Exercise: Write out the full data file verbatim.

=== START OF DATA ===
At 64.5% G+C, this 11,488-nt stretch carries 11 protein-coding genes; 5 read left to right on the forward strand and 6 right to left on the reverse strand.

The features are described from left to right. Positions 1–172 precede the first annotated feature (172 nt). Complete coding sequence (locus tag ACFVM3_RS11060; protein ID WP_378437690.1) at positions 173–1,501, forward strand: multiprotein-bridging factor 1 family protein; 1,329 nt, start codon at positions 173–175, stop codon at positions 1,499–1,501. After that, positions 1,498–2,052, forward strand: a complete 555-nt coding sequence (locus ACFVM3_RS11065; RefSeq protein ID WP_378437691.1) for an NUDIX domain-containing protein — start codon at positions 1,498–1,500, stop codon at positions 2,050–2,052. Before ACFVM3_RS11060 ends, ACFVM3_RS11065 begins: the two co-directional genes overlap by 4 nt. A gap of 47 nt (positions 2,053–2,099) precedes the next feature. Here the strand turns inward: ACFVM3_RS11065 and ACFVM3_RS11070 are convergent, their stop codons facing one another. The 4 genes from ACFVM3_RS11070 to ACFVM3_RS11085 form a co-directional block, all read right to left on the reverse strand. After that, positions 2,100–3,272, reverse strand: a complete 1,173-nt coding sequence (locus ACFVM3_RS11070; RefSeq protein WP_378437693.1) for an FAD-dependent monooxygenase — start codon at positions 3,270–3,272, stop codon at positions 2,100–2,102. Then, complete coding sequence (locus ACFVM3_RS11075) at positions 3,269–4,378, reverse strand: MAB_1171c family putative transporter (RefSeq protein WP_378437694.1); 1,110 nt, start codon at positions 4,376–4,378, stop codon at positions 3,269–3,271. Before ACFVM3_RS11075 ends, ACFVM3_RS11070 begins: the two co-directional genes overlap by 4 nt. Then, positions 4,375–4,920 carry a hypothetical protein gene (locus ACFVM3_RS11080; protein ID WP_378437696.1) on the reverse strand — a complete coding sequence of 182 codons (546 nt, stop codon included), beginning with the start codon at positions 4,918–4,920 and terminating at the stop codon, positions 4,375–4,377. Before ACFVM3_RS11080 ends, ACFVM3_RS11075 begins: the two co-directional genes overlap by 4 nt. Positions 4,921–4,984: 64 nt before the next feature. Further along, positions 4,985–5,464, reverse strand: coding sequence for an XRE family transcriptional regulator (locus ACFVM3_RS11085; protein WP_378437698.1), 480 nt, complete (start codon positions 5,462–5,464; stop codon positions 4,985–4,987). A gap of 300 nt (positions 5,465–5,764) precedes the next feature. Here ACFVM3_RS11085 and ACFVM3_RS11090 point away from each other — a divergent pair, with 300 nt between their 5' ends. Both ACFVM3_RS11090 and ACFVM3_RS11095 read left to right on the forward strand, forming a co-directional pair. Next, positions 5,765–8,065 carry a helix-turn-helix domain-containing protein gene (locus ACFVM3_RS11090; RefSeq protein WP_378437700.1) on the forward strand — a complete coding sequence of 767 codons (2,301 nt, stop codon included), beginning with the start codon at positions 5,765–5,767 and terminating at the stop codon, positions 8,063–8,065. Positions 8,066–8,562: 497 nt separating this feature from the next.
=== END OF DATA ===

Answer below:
At 64.5% G+C, this 11,488-nt stretch carries 11 protein-coding genes; 5 read left to right on the forward strand and 6 right to left on the reverse strand.

The features are described from left to right. Positions 1–172 precede the first annotated feature (172 nt). Complete coding sequence (locus tag ACFVM3_RS11060; protein ID WP_378437690.1) at positions 173–1,501, forward strand: multiprotein-bridging factor 1 family protein; 1,329 nt, start codon at positions 173–175, stop codon at positions 1,499–1,501. After that, positions 1,498–2,052, forward strand: a complete 555-nt coding sequence (locus ACFVM3_RS11065; RefSeq protein ID WP_378437691.1) for an NUDIX domain-containing protein — start codon at positions 1,498–1,500, stop codon at positions 2,050–2,052. Before ACFVM3_RS11060 ends, ACFVM3_RS11065 begins: the two co-directional genes overlap by 4 nt. A gap of 47 nt (positions 2,053–2,099) precedes the next feature. Here the strand turns inward: ACFVM3_RS11065 and ACFVM3_RS11070 are convergent, their stop codons facing one another. The 4 genes from ACFVM3_RS11070 to ACFVM3_RS11085 form a co-directional block, all read right to left on the reverse strand. After that, positions 2,100–3,272, reverse strand: a complete 1,173-nt coding sequence (locus ACFVM3_RS11070; RefSeq protein WP_378437693.1) for an FAD-dependent monooxygenase — start codon at positions 3,270–3,272, stop codon at positions 2,100–2,102. Then, complete coding sequence (locus ACFVM3_RS11075) at positions 3,269–4,378, reverse strand: MAB_1171c family putative transporter (RefSeq protein WP_378437694.1); 1,110 nt, start codon at positions 4,376–4,378, stop codon at positions 3,269–3,271. Before ACFVM3_RS11075 ends, ACFVM3_RS11070 begins: the two co-directional genes overlap by 4 nt. Then, positions 4,375–4,920 carry a hypothetical protein gene (locus ACFVM3_RS11080; protein ID WP_378437696.1) on the reverse strand — a complete coding sequence of 182 codons (546 nt, stop codon included), beginning with the start codon at positions 4,918–4,920 and terminating at the stop codon, positions 4,375–4,377. Before ACFVM3_RS11080 ends, ACFVM3_RS11075 begins: the two co-directional genes overlap by 4 nt. Positions 4,921–4,984: 64 nt before the next feature. Further along, positions 4,985–5,464, reverse strand: coding sequence for an XRE family transcriptional regulator (locus ACFVM3_RS11085; protein WP_378437698.1), 480 nt, complete (start codon positions 5,462–5,464; stop codon positions 4,985–4,987). A gap of 300 nt (positions 5,465–5,764) precedes the next feature. Here ACFVM3_RS11085 and ACFVM3_RS11090 point away from each other — a divergent pair, with 300 nt between their 5' ends. Both ACFVM3_RS11090 and ACFVM3_RS11095 read left to right on the forward strand, forming a co-directional pair. Next, positions 5,765–8,065 carry a helix-turn-helix domain-containing protein gene (locus ACFVM3_RS11090; RefSeq protein WP_378437700.1) on the forward strand — a complete coding sequence of 767 codons (2,301 nt, stop codon included), beginning with the start codon at positions 5,765–5,767 and terminating at the stop codon, positions 8,063–8,065. Positions 8,066–8,562: 497 nt separating this feature from the next.